Speaker: Pastor Brian Naidoo
Series: September 2015
Date: Wednesday, 02 September 2015
Scripture: Genesis 23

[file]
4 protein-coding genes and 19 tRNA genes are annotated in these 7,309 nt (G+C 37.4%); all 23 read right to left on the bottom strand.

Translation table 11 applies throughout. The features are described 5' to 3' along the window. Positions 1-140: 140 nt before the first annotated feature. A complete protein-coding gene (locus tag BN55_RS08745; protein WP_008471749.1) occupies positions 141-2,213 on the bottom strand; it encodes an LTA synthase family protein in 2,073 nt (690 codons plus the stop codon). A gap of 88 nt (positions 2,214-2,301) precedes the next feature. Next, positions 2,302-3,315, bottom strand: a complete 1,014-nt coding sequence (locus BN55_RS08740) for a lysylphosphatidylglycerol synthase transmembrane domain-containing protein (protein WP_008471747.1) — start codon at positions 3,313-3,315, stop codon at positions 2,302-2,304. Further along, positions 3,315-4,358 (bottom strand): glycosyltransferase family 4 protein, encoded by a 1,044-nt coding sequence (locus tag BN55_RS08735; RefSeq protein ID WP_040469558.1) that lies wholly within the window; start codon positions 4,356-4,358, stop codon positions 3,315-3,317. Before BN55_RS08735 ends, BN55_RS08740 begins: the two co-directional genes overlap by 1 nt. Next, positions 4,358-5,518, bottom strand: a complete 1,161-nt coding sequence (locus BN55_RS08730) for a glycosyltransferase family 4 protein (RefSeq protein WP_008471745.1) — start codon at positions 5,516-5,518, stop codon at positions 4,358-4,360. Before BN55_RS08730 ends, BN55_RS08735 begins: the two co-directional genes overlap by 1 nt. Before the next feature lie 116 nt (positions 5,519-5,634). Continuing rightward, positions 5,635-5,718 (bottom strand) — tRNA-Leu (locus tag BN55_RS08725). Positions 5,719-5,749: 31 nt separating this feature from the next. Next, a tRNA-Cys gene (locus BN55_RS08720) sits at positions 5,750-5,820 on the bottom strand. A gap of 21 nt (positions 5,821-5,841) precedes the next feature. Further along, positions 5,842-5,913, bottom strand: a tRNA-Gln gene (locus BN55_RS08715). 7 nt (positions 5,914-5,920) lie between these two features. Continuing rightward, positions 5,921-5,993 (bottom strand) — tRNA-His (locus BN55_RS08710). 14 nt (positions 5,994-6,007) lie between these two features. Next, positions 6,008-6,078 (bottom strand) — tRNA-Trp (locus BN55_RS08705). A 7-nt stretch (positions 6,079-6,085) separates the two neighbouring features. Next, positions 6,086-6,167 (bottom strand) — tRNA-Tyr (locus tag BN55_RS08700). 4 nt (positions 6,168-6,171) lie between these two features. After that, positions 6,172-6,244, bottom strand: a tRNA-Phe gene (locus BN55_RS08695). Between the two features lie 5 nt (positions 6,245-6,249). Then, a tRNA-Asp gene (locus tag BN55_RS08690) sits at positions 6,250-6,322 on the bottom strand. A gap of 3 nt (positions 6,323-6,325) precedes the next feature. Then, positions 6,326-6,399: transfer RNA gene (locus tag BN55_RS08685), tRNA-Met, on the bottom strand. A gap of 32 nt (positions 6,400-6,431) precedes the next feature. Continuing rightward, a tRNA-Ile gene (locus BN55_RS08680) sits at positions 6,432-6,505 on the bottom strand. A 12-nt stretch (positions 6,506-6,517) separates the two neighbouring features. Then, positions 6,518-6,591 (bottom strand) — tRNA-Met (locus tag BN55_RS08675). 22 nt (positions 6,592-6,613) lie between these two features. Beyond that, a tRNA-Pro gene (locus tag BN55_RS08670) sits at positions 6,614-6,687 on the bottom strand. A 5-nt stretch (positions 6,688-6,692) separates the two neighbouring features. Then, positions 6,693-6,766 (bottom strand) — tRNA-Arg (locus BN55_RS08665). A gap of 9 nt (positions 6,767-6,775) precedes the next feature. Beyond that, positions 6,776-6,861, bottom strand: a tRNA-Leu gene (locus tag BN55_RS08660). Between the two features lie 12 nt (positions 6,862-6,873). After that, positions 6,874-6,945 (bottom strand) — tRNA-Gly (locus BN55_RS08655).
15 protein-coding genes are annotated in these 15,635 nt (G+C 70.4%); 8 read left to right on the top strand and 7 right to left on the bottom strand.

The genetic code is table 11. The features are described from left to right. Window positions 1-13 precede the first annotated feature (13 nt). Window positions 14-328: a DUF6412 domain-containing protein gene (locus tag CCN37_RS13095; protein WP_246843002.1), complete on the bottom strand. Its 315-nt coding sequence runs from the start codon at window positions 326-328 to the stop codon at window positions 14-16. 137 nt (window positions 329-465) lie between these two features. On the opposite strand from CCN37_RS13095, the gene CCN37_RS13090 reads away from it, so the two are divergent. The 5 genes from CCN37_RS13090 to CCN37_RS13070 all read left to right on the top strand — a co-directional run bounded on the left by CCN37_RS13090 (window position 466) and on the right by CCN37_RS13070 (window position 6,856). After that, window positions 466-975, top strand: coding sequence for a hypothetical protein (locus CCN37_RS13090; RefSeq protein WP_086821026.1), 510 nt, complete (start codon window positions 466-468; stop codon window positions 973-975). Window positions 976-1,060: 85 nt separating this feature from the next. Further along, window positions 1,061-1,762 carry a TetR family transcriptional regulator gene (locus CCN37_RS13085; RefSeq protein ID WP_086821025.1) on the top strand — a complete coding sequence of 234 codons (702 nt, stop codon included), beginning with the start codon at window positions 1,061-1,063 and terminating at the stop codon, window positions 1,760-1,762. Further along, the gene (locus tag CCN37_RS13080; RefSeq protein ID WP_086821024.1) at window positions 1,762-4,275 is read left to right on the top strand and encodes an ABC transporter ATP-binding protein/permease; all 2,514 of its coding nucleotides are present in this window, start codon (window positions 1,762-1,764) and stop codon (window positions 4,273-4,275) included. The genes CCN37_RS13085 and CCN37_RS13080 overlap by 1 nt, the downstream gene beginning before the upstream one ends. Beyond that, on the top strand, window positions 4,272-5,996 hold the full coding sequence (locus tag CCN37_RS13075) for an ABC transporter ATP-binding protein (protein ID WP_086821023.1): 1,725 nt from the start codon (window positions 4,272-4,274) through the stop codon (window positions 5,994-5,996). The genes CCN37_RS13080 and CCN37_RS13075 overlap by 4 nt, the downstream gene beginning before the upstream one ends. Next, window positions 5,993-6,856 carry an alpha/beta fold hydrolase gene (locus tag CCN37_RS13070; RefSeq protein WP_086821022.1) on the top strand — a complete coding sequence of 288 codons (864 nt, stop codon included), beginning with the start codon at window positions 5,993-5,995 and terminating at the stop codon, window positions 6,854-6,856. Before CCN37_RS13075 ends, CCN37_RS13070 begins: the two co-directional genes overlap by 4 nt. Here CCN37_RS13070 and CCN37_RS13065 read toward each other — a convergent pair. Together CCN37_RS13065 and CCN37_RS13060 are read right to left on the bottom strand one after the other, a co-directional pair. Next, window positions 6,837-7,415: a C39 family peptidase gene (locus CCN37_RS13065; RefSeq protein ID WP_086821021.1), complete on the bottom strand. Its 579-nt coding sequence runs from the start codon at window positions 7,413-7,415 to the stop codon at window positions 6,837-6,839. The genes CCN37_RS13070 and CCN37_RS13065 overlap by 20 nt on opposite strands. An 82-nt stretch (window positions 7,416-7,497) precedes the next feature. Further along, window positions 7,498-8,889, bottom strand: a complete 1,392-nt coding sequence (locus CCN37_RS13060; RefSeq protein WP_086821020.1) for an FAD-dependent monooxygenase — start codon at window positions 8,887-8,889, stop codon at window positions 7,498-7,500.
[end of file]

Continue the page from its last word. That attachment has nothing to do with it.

The oldest battles in the Bible relate to the fight for land. God gave Abraham the prophecy of the land which his seed would inherit after 400 years in bondage in another land called Egypt. Therefore when Moses came on the scene it was manifestation time. For Moses was sent as deliverer to the children of Israel. When God told him that the lot had fallen upon him to deliver Abraham’s seed, Moses did not respond like Cain: Am I my brother’s keeper? Moses had the same right to ask if he was his brothers’ keeper. For every man is answerable individually to God. In that context, Cain was partly right in his response to God, despite the negative attitude traditionally associated with this analysis of his confrontation with God. But a man who is born again is his brother’s keeper, as Peter was later told by the Lord Jesus Christ. A born again Christian is obligated to look after his brother. When the Lord Jesus Christ came down to earth to die on the cross, He was paying the price for the land. We are the land. We are the earth that Christ came to redeem back to God and after the physical earth itself is renovated by the cleansing of fire, we shall come back to this physical land and live eternally with our Groom. No wonder the world is locked in land battles all over. The descendants of Isaac are fighting the descendants of Ishmael in Palestine today. The land was not given to Ishmael, who was the older son, but to Isaac, who was the younger son. Although Ishmael was first in chronological birth, God does not look at him because he came from the wrong womb of Hagar. Only the one who came from the right womb is considered as first by God, for that womb is the one with a promise. Isaac is the one with the birthright over the land, for he was born of Sarah, the very woman with the promise. We also have a claim on Israel as our land. After all, we are the children of Abraham by faith. We are in the genealogy of Abraham as the faith seed. But our inheritance of the land is not physical. We have no physical rights to be in Israel or to build our shacks in the physical ground in Palestine. Neither do we need to be buried there physically, a process which would make funerals expensive. If our inheritance was physical, we would have been in great trouble as of today with the funeral arrangements for our late brother in Christ Dawood. If we were to transport his body to Israel for burial, the elders there would want to know the deceased’s genealogy; they would want to know if he is from the tribe of Judah or Rueben or Levi, for the burial places are specific to tribe one comes from. But we thank God for the spiritual land we possess. In Genesis 23, we see the death of Sarah. The Bible talks more about the burial of Sarah than about the death. And Abraham does not request a post-mortem when confronted with death of a loved one. He decides to solve the problem by seeking a burial place not only for Sarah but for the rest of his posterity. Therefore we learn an important principle when death visits us: Where should we be buried? In which land should we be laid down? There is a spiritual land for burial of the redeemed. Sarah only dies after the Jehovah Jireh experience of Abraham which took place on Moriah where a substitute for Isaac was provided for sacrifice. The lamb took the place of Isaac, who should have died on the altar. Sarah’s death after God’s provision of a lamb telescoped what really happened on the cross in the New Testament. For the Lord Jesus Christ came down and gave his life as the real lamb represented by the natural one which Abraham slew in Mt. Moriah. And if death occurs after the substitute has come, there is assurance of resurrection. Our late brother in Christ Dawood has the same hope of being raised as he died in Christ. He was serving with the Bride, and had made an undertaking to move wherever Spoken Word Tabernacle would move to. After 4 faithful years of service as car guard for believers’ vehicles during all the times of service, our brother has found grace in the eyes of the Bride who is the mercy seat today. His resurrection is assured by his service to the bride. He has left this natural house of the human body to live in on another celestial house. And we know that when people die, it is because of the fact that their time is up. It is not for us to question why people die at particular times or in particular conditions. God has placed times and limits and we do not exceed God’s allotted times. There is no substitute for the bride. Our late brother has had no substitute in Spoken Word Tabernacle (SWT). For even when he was not available to render his car guard services to the bride, his place remained there. The law authorities even came to take him for a stint in the correctional services for a past crime committed some many years back, the car guard services for SWT remained vacant, only to be filled upon his return. There is an important moral in all this. The devil has even put us in bondage of spiritual darkness, which is indeed like a jail sentence, but God still reserved our place in Him. Again we see Abraham negotiating for a burial ground from the children of Heth. Abraham is like the Lord Jesus Christ in this case. For Abraham is standing between the living and the dead in intercession so that there is no reproach upon the dead. Here stands Abraham in sorrow but takes a gallant stand to negotiate for the burial ground. He refuses to take the land for free but offers to pay using silver. This is exactly like the Lord Jesus Christ who, despite the sorrow of death, agrees to go the cross to pay the price for our redemption. The Lord Jesus Christ refuses to accept the earth for free from the devil when he is tempted in the wilderness after the 40 days of fasting. Christ pays with his life for our redemption. That is why Abraham used silver to pay for the Macpelah burial cave, for silver speaks of redemption in the Bible. Abraham does not use brass to pay, which would have meant judgement has been pronounced on Sarah, neither does he use gold to pay for the land, which is diety. But silver is redemption, which is what Christ accomplished through the cross. As Abraham looks at the land, inspiration strikes him. Already, the angel of the Lord is standing on his right hand side and he receives the revelation that Job is buried in Macpelah and other patriarchs before him. As Job prophesied of resurrection while on the ash heap, we know that Sarah too will be resurrected like Job’s prophecy. It is quite striking that although Abraham paid for the land with 400 shekels of silver, later on we see his grandson Jacob coming to pay again the price for the same land instead of him producing the title deeds for the land. However, this double purchase of the land is being done by Jacob, in his capacity as a deceiver and supplanter. Before Jacob becomes Israel, he makes mistakes just like father Abraham did when we was still known as Abram. The key is conversion, for mistakes were made when both these characters were not fully changed. This teaches us an important principle about the old nature in us. The old nature in us will always want to find its own way about God’s program instead of taking the provided way. Why should we pay through our own blood during the tribulation when Christ laid His own life for us to inherit eternal life? The effect of death on people varies in terms of its intensity. For Isaac, we hear nothing about him during the death of his mother. As an only child who was born through Sarah, the death really shatters him. And he remains in mournful mood throughout until he forgets even to get married. It is the father who arranges his marriage, although the man is already 40 years old. Let us stand on our land like Naboth who died in his vineyard. Naboth’s death in the vineyard is like Dawood’s death while preparing the hall for Sunday morning service this week. The land of Macpelah is also known as Hebron, which is the land of the resurrection. King David ruled for 7 years in Hebron, which is a type of the 7 church ages. Thereafter, he relocated to Jerusalem to rule for 33 years, which is a type of the gospel moving from Gentiles to the Jews again after the end of the gentile dispensation. There is a resurrection for the believer lying in the promised land of the Word. Lazarus was resurrected but that resurrection was person-specific: it was meant for just Lazarus and Lazarus alone. The Lord Jesus Christ only called for Lazarus alone to come forth instead of everyone. If it was everyone, it would have been a general resurrection. And Lazarus was restored to Martha and Mary, the living ones who received their dead. They saw their dead, just like a type of the rapture where the living will see their dead in Christ being raised. The important thing to note is that there was a blood relationship between Lazarus and his two sisters. Therefore we see that resurrection is for those with a blood relationship.